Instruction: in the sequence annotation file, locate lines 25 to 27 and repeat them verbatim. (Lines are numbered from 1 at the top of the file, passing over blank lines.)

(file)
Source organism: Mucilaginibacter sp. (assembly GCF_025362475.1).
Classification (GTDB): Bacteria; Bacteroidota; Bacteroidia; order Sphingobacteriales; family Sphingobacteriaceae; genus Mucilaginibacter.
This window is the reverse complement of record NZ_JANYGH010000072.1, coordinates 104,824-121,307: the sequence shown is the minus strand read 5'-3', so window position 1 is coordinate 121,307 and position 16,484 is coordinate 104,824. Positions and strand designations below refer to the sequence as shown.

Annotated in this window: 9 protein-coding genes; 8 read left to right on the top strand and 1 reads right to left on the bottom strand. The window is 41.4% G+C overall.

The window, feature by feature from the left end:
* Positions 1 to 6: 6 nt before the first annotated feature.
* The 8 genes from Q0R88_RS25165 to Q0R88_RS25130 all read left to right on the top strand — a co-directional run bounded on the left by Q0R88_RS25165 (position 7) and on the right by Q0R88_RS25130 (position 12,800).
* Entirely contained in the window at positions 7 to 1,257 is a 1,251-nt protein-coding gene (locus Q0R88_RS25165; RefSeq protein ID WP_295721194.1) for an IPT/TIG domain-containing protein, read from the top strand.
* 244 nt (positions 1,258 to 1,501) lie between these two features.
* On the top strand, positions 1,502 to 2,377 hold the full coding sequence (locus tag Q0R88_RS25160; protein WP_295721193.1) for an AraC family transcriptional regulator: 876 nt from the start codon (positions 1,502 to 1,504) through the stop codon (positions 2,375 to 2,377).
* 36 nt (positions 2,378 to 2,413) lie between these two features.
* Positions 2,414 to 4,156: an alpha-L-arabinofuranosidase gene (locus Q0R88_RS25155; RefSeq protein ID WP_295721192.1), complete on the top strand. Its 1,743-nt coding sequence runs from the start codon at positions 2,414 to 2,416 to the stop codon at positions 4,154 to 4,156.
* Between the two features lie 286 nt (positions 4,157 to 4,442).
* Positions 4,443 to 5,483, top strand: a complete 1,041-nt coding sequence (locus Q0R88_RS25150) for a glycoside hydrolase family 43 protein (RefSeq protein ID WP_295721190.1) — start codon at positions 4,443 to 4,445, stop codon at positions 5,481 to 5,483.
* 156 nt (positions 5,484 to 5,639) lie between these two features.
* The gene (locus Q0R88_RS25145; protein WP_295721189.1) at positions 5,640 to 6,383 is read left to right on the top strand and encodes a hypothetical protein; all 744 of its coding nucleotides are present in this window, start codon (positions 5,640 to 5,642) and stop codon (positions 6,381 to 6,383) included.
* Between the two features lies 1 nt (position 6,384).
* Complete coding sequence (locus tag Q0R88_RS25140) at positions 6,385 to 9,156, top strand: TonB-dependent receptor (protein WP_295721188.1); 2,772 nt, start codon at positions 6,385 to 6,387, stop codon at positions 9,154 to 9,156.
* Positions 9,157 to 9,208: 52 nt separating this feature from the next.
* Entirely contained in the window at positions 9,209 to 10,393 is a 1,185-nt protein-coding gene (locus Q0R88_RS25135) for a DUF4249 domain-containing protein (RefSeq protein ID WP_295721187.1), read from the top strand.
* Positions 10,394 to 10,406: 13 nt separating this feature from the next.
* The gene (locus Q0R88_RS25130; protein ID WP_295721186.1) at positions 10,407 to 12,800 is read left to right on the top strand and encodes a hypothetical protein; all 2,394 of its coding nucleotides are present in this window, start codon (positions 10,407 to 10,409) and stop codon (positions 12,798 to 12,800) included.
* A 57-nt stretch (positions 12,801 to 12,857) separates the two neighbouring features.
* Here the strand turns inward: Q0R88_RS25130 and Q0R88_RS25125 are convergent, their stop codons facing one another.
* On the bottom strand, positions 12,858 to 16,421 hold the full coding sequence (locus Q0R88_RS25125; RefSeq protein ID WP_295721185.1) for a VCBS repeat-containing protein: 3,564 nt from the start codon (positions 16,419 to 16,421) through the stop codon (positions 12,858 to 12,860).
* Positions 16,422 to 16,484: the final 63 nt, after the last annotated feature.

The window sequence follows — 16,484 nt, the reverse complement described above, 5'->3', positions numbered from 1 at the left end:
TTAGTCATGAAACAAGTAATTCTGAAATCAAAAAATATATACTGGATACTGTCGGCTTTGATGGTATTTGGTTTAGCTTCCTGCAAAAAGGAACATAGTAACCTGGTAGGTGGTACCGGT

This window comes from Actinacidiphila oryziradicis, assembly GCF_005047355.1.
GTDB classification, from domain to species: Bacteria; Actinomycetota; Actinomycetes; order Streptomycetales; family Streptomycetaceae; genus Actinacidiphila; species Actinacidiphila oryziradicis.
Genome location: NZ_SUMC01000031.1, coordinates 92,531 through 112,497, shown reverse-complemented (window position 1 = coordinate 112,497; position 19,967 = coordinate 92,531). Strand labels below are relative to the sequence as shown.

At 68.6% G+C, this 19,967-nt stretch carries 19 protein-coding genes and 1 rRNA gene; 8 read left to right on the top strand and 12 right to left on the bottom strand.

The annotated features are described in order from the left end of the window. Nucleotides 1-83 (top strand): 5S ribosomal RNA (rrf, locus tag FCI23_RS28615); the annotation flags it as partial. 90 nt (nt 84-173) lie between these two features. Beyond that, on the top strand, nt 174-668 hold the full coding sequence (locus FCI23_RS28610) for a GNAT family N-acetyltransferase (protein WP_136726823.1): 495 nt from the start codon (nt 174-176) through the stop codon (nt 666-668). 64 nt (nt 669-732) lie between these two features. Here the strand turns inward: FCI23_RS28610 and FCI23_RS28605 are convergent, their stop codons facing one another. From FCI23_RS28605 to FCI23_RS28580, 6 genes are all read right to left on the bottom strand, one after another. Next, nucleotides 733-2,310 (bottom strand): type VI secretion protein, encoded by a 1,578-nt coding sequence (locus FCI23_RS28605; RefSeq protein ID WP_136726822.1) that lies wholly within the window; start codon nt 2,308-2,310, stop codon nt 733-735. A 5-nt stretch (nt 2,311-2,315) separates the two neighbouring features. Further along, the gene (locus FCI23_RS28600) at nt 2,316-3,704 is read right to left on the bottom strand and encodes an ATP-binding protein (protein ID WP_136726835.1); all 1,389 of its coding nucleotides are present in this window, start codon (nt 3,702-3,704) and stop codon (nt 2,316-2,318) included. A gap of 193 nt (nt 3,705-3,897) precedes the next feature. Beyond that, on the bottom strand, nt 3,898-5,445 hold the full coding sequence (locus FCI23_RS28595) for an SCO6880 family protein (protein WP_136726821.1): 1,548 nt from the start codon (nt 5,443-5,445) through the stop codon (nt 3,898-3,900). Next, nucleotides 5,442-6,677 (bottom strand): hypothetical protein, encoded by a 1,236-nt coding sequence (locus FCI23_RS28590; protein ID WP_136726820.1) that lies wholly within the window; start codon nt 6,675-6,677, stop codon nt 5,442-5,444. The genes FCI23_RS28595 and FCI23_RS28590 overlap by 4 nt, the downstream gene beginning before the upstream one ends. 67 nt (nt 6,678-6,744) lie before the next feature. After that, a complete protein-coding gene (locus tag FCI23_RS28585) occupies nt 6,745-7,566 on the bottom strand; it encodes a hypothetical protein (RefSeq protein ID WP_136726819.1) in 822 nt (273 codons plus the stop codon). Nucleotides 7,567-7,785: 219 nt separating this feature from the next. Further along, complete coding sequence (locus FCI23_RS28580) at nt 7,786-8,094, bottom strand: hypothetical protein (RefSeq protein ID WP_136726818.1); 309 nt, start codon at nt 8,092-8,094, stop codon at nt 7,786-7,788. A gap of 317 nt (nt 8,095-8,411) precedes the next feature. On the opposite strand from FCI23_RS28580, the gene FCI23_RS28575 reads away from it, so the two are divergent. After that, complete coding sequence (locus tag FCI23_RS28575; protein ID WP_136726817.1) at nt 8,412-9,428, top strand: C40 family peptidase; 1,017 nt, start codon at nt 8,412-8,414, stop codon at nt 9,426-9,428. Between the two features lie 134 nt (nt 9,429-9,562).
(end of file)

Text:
* On the bottom strand, positions 12,858 to 16,421 hold the full coding sequence (locus Q0R88_RS25125; RefSeq protein ID WP_295721185.1) for a VCBS repeat-containing protein: 3,564 nt from the start codon (positions 16,419 to 16,421) through the stop codon (positions 12,858 to 12,860).
* Positions 16,422 to 16,484: the final 63 nt, after the last annotated feature.

The window sequence follows — 16,484 nt, the reverse complement described above, 5'->3', positions numbered from 1 at the left end: